You know what I like about vacation? The jittery feeling I get when I feel like I should be doing something, but when I look around I realize that all I really need to do is sit my rear end in that deck chair and read. It’s that brief moment of stumped awkwardness before I start to relax, and, like that moment a roller coaster car pauses at the crest of the hill before starting its exhilarating free-for-all descent, it is awesome.
I was sitting on the deck of our rented condo one afternoon, drinking a Corona (a beer I think I have only accepted happily on three occasions: a) on vacation, any vacation, any summer, b) while camping in Key West during my spring break senior year, where I was dirt poor and Corona meant living large, and c) any Jimmy Buffett show I’ve attended at any point in my 20s–I’d like to admit here that I was dragged, kicking and screaming, to these shows, but alas, I went by choice and tailgated with the best of them. Shhh. Don’t tell anybody). As I drank this beer, reclining in my (well, for the week, anyway) Adirondack rocker, I could smell the wonderful saltiness of an ocean breeze blowing through my wildly not-sexy beachy hair (why do all the magazines think salt-soaked hair is soooo gorgeous?! Have they seen my mop?), and I was very aware: my kids were sleeping inside, the sun was shining, I was outside, and I had nothing to do.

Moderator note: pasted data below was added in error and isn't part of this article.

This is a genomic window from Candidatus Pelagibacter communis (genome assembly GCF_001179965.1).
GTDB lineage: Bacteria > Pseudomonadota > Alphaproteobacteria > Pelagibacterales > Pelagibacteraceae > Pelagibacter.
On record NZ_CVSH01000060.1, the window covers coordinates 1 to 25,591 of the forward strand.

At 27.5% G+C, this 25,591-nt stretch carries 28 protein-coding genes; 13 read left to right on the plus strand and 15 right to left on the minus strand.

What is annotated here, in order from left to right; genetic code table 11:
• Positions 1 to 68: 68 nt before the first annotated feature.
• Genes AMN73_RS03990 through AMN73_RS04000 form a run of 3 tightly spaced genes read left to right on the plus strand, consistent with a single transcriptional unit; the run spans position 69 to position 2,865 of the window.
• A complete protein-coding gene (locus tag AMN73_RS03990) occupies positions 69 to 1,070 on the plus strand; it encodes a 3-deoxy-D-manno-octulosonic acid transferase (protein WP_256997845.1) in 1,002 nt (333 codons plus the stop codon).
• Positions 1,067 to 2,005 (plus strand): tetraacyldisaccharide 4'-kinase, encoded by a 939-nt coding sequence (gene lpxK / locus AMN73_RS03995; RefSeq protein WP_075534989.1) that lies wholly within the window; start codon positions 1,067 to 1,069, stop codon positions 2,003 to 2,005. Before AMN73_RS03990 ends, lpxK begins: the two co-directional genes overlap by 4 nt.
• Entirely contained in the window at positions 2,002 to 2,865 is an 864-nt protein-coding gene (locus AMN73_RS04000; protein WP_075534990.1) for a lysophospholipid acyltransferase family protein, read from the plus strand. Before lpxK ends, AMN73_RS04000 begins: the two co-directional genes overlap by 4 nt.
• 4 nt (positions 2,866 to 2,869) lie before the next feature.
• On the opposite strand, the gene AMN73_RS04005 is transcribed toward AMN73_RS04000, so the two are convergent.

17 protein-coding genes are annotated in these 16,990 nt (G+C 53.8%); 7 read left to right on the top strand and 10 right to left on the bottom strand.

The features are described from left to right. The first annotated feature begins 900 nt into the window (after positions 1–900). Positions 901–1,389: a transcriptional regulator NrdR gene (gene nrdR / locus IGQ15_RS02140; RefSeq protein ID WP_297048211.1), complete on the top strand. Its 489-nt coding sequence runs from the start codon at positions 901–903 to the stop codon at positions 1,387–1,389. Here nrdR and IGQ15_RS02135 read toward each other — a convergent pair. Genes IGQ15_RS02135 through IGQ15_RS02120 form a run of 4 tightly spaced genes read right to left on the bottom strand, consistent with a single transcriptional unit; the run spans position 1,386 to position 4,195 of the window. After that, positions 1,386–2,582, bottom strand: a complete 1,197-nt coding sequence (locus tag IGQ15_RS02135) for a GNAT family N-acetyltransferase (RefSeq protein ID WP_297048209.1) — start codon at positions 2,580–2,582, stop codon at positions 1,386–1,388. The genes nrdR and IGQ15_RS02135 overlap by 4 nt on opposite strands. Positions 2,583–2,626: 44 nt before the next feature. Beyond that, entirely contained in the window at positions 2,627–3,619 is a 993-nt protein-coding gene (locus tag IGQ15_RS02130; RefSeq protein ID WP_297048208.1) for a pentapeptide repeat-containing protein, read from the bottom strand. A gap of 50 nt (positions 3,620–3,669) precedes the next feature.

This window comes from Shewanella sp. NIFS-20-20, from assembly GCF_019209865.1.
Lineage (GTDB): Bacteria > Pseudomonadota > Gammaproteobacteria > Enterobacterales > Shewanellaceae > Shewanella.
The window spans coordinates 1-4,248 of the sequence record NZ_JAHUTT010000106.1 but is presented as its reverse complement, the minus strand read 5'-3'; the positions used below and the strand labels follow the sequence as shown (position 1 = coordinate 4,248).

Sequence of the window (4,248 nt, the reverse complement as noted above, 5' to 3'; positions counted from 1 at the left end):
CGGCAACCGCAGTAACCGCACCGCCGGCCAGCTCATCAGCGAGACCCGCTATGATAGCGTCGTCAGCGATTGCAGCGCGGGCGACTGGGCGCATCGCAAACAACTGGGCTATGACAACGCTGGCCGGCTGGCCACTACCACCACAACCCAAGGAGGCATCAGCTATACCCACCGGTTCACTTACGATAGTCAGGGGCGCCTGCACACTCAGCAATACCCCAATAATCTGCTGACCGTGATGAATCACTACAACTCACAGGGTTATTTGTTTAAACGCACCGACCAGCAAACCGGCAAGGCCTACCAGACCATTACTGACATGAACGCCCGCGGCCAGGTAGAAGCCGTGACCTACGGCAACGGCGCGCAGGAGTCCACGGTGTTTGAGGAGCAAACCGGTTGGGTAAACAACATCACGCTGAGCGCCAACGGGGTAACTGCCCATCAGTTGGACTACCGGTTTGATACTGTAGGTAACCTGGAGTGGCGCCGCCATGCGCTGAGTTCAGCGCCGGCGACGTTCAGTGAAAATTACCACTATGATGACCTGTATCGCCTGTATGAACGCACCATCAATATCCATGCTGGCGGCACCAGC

I got to sit out on a deck and listen to the seagulls and not worry about laundry and dishes and scrubbing the toilet.
I got to wear my swimsuit, around, all day long. Take that, proper etiquette!
Happy Independence Day, everyone. Waking up today (at 8:30! How did that happen? More importantly, how did our children let that happen?), I was thinking about my summer break between my first and second year of college, when I was working in the misses department of our local JCPenney. What a mind-numbingly awful job. I still distinctly remember closing up the store after hours at night and having to walk past all those creepy mannequins lining the dark aisle. Brrr. I still get the heeby-jeebies thinking about it. But back to what I was saying. I remember that summer particularly because I woke up early on July 4. I woke up cursing the sun, the bright sky, and all the evils of the time card, let me tell you. I had to put on some tanned-colored pantyhose, my professional-yet-comfortable heels and work that golly awful job. It was my first real taste of the bitterness of adult responsibility. Granted, that job was paying for my books for fall semester, but that July 4th all I was concerned about was declaring my independence from price tags and returns without receipts. That was a long time…